Lei Fang and Pedro Silos of the Atlanta Fed:
Wage Growth of Part-Time versus Full-Time Workers: Evidence from the SIPP: Debates about the sluggish recovery in output, the low growth in labor productivity, and the actual level of slack in the U.S. economy are common within policy circles (see, for example, this speech by Fed Chair Janet Yellen and previous macroblog posts—here and here). One of the defining features of the recovery from the Great Recession has been the rise in the number of people employed part-time. As reported by the U.S. Bureau of Labor Statistics, roughly 10 percent more people are working part-time in September 2014 than before the recession. Part-time workers generally earn less per hour than full-time workers, so lower hours and lower per-hour earnings both contribute to their lower incomes. Despite those differences in wage levels, less is known about wage growth of part-time relative to full-time workers. Has wage growth been different? Has wage inequality increased across the two groups of workers? ...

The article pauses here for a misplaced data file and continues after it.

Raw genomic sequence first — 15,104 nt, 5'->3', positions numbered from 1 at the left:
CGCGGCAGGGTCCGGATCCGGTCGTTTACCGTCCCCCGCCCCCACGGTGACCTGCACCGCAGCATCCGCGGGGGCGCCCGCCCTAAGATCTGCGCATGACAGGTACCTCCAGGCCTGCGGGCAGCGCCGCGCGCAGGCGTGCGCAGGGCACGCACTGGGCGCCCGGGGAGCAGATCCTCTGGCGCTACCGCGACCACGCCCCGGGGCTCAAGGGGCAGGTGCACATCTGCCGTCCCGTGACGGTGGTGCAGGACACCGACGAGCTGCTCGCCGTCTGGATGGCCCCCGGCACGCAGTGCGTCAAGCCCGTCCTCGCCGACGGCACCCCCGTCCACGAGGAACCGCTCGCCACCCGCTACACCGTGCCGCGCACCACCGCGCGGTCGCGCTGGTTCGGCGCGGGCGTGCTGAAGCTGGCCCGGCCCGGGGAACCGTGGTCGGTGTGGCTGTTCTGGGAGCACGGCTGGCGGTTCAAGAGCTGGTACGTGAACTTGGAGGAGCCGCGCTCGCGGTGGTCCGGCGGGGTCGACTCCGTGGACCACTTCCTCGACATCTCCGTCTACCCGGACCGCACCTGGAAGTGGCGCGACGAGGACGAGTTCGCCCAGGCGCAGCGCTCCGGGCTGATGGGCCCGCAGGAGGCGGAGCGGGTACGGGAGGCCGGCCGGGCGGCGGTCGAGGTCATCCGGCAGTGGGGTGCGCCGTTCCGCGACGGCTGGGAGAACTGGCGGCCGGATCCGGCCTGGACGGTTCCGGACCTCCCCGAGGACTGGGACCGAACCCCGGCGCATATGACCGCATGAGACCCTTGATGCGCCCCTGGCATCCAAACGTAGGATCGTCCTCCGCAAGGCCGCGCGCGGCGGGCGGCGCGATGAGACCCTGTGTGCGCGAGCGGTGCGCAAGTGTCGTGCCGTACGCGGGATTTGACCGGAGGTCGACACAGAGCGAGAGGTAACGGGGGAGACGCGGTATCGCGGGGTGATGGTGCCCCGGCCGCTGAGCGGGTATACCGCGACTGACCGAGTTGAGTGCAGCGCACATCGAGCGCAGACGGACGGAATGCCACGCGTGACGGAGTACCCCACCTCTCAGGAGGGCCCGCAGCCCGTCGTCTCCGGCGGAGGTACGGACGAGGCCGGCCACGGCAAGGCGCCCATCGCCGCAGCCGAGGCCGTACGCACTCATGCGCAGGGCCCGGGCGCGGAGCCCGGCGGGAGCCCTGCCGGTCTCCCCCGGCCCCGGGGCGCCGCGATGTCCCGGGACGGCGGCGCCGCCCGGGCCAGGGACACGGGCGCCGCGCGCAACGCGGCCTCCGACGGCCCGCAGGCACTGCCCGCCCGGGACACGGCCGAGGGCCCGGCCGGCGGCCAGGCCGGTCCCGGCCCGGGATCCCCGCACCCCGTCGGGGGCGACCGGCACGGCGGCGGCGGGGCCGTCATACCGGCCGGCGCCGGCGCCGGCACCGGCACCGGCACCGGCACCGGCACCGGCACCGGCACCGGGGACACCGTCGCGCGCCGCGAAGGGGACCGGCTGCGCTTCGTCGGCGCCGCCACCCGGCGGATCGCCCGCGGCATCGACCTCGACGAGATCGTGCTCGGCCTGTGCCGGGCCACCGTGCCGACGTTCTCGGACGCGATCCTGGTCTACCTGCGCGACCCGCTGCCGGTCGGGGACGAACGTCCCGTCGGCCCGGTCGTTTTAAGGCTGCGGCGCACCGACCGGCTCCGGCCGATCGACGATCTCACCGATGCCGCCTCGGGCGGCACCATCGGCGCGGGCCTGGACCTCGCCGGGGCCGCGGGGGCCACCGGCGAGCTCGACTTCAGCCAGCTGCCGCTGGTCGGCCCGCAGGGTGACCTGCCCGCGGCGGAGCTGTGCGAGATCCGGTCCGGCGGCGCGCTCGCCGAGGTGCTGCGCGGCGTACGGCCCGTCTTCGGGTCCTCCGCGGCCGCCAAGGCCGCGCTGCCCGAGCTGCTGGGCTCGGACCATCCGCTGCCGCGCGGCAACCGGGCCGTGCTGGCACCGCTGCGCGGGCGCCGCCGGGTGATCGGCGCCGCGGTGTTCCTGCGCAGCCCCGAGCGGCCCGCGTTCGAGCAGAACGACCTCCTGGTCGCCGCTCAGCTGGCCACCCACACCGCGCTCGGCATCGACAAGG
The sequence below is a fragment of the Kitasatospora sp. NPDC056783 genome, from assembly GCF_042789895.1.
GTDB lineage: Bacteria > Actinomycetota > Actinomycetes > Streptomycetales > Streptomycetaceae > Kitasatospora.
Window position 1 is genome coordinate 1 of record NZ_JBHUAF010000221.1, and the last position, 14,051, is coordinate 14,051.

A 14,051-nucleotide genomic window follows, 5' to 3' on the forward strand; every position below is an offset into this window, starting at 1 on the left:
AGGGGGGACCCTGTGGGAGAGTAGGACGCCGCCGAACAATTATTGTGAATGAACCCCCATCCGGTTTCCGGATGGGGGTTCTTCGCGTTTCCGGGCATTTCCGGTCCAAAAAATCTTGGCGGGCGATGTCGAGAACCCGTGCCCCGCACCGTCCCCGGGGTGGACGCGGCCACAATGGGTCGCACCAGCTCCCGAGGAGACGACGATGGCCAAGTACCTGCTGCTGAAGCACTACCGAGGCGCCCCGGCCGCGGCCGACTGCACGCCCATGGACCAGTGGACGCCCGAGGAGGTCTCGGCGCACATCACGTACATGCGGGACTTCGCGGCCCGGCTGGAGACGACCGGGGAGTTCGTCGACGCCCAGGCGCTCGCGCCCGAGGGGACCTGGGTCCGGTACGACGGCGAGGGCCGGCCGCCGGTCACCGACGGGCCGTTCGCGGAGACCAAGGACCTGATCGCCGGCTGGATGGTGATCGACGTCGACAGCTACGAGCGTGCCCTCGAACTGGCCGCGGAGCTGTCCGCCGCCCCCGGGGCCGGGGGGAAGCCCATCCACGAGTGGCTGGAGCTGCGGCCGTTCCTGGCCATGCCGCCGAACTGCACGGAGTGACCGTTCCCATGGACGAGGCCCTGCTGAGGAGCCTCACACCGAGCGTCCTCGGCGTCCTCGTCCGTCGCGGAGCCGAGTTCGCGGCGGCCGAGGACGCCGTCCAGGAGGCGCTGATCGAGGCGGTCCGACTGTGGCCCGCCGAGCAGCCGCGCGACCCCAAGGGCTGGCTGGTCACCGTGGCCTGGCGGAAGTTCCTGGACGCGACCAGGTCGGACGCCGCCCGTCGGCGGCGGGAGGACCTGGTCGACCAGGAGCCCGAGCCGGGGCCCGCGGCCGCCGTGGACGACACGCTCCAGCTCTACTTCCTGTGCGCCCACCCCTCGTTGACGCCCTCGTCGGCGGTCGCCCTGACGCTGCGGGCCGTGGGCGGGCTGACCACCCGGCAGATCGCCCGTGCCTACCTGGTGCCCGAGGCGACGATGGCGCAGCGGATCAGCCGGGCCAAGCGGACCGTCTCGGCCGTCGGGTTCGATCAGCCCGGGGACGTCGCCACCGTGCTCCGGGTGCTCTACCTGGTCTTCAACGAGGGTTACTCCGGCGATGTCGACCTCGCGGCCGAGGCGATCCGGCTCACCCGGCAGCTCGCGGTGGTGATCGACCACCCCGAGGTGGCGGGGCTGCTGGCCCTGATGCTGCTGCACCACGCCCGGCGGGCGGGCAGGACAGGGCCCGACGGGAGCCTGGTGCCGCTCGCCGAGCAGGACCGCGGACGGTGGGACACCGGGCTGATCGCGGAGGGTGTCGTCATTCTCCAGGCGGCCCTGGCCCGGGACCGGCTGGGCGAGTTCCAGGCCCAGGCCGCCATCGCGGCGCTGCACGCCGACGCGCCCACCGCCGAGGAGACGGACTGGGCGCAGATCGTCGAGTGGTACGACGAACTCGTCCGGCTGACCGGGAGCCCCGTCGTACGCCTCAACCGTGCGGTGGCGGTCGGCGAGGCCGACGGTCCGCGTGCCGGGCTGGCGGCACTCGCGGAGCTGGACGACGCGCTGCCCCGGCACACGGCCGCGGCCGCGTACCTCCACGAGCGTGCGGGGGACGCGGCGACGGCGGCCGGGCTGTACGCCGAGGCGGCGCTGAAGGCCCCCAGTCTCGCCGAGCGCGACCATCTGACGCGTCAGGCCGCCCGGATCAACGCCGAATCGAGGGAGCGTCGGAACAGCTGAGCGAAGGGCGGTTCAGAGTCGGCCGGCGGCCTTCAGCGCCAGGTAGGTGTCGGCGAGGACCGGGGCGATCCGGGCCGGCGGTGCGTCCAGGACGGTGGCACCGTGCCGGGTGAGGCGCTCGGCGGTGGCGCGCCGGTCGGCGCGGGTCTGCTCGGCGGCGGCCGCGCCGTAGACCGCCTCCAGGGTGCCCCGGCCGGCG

Chart 1 shows the median wage growth rate of individuals over time. During the recovery, the median growth rate of full-time workers has been higher than that of part-time workers. In particular, wage declines were more common among part-time workers.
To further analyze the wage growth pattern of full-time and part-time workers, we subdivide the sample by education. Chart 2 plots the median wage growth rates for those with at least a bachelor's degree and those with some college or less. The median wage growth rates for full-time workers are larger than for part-time workers within each education group and highest for college graduates working full-time. Also apparent is that the weak wage growth of part-time workers is significantly influenced by the sluggish wage growth among those with less than a bachelor's degree.
Overall, we find that part-time workers as a group appear to experiencing a lower average wage growth rate than full-time workers during the recovery from the Great Recession. Education matters for wage growth, but the pattern of lower wage growth for part-time workers persists for people with broadly similar educational attainment.